Enterprise use of containers — those simple, portable software wrappers for applications — is set to explode, with up to 80 percent of organizations expected to be in production by the end of this year.
Brian Gracely (pictured) follows this phenomenon closely both in his role as a director of product strategy at Red Hat Inc. and as a prominent blogger and co-host of the popular Cloudcast podcast. Gracely was previously lead cloud computing analyst at Wikibon, also owned by SiliconANGLE Media. Gracely explained how obstacles to their use are gradually crumbling and what the impact of rising container use will be on information technology organizations and corporate enterprises.
What’s the outlook for container adoption this year?
We’ll see a lot of stability. We’re seeing a ton of customers who are rapidly putting stateful applications into containers, and running them with Kubernetes in production. They’re seeing a lot of benefit of using one consistent platform. They can use their existing management tools, don’t have to pay the tax of virtualization and are finding that storage and networking are stable. Containers inherently have better portability than virtualization ever did.
There’s been a lot of interest in container management recently, with Docker open-sourcing its “containerd” runtime management software and a lot of recent activity and investment around Kubernetes. How does this change the equation for container user?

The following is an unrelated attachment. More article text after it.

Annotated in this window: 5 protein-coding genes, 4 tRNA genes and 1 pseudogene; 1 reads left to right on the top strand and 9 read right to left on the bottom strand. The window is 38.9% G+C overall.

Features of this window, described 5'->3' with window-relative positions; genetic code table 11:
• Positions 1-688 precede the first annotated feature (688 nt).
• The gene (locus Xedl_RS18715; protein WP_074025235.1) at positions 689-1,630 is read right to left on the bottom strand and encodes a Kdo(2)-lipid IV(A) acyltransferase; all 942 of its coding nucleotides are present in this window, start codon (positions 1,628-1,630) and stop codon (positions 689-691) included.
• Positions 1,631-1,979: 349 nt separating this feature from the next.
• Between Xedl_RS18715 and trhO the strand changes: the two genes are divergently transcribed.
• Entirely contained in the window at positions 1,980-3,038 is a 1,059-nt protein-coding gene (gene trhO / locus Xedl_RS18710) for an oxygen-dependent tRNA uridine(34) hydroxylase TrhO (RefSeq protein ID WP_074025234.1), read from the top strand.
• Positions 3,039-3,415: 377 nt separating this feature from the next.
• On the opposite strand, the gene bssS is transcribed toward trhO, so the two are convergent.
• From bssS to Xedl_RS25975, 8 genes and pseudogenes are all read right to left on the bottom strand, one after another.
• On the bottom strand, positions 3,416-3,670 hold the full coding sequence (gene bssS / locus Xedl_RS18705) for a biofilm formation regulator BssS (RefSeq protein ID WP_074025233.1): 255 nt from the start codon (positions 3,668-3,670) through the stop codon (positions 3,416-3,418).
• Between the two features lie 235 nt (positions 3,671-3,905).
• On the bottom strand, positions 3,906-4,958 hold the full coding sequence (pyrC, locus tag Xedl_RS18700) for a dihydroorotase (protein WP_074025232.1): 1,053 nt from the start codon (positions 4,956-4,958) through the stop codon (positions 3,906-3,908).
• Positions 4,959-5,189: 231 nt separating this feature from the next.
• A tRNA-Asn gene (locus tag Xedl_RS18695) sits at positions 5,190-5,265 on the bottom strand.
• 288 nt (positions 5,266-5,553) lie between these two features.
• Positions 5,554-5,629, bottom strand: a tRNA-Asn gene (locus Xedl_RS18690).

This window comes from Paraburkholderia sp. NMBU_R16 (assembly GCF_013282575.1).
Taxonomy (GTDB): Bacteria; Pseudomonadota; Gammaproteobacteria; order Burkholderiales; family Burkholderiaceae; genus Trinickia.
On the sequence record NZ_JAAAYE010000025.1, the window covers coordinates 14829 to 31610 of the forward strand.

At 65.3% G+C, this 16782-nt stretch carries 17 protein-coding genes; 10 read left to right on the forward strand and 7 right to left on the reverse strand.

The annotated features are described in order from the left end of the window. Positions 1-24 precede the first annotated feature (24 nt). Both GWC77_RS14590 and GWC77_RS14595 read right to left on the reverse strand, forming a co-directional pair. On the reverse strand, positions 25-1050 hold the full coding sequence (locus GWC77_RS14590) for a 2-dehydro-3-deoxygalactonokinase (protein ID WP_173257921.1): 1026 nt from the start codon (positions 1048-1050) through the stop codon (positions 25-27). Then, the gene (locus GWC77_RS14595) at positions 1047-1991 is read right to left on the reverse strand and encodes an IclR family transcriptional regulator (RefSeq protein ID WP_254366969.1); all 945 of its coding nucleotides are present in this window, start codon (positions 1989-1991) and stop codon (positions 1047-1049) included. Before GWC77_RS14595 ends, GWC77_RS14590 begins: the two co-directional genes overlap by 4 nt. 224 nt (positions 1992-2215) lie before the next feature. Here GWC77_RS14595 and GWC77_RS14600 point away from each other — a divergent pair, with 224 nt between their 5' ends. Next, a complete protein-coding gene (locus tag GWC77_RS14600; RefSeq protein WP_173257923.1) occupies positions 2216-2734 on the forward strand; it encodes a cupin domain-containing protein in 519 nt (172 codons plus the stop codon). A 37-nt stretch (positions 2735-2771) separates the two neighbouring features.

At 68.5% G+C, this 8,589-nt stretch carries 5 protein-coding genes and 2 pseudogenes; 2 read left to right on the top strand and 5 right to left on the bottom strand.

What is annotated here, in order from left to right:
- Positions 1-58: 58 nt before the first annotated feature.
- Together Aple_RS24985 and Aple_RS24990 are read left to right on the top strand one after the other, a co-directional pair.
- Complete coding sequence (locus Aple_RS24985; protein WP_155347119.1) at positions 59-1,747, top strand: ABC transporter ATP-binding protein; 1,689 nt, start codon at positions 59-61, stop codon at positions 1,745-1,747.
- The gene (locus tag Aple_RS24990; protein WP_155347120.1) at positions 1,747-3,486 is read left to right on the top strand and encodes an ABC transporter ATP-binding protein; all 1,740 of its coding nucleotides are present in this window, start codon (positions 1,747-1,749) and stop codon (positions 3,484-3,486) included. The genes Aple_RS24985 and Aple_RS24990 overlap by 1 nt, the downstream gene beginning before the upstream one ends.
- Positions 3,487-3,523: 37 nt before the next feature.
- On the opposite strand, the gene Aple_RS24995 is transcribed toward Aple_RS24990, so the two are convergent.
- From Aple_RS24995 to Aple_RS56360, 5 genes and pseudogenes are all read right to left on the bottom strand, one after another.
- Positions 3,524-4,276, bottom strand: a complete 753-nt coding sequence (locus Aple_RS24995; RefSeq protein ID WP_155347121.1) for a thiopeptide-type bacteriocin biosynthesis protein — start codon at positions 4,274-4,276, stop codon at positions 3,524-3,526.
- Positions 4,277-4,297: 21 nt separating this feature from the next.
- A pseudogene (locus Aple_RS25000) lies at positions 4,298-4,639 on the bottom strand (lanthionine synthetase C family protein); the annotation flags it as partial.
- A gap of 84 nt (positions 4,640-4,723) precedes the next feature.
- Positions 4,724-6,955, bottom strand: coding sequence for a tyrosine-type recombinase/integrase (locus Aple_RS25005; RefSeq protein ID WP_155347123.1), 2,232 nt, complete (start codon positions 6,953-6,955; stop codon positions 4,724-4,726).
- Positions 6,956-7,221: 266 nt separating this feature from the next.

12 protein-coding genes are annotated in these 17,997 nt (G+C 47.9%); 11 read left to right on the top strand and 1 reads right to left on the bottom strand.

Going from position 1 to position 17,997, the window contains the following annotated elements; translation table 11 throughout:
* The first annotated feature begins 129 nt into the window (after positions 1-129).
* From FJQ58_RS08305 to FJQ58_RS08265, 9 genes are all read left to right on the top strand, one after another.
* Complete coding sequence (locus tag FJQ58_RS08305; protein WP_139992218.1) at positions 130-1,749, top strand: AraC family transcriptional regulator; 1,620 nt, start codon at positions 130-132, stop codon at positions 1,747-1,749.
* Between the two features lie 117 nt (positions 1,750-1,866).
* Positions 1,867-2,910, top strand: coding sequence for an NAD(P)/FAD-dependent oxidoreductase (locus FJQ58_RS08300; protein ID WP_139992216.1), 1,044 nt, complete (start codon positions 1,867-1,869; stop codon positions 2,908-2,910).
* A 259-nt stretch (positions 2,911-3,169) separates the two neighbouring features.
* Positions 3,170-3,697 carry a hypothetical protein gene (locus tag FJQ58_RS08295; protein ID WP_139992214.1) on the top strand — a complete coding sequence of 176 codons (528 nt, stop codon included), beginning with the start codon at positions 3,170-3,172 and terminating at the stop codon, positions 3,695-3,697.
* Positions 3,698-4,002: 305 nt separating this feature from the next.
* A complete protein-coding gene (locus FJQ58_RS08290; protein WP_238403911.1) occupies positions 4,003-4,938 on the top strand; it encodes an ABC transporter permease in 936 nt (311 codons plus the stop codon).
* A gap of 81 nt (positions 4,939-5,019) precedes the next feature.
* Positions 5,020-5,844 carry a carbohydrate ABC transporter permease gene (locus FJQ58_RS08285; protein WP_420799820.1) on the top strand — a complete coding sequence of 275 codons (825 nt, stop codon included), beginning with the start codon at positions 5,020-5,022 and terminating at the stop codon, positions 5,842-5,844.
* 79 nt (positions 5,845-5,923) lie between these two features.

Just putting an application into a container doesn’t solve the majority of what’s needed by IT operations, such as how to cluster containers, network them, get data in and out and keep them secure. That’s why we’re seeing so much interest in management.
Over the past year, we’ve seen the community of contributors working on Kubernetes grow to be as large as all the other container platforms combined. The three big public cloud providers have standardized on it, which is a big deal because they don’t agree on anything. Last year we were explaining to customers the difference between Kubernetes and other options. Today, they’ve already made the decision to go with Kubernetes and they want to know how we’ll support them.
Lack of data persistence has been called a major shortcoming of containers? How will that gap be filled?
People are dealing with that issue in two ways. One is to keep their persistent data outside of the system. For example, in Red Hat OpenShift, we have a way to plug into an external storage array, Ceph, GlusterFS or the cloud. We’re also seeing storage players become container-native with their platforms. Many concepts that used to be dealt with in physical boxes – like replication and fail-over – are going to software.
What’s the outlook for virtualization?
It’ll be a long time before virtualization goes away, but the reason customers are interested in this new model is because they’ve moved past the idea of only having a private cloud. They want to take advantage of public sources as well. Containers are a way to take existing application s and isolate them. They’re a better technology for enabling portability.
There are quite a few container options out there right now. Is that a good or bad thing?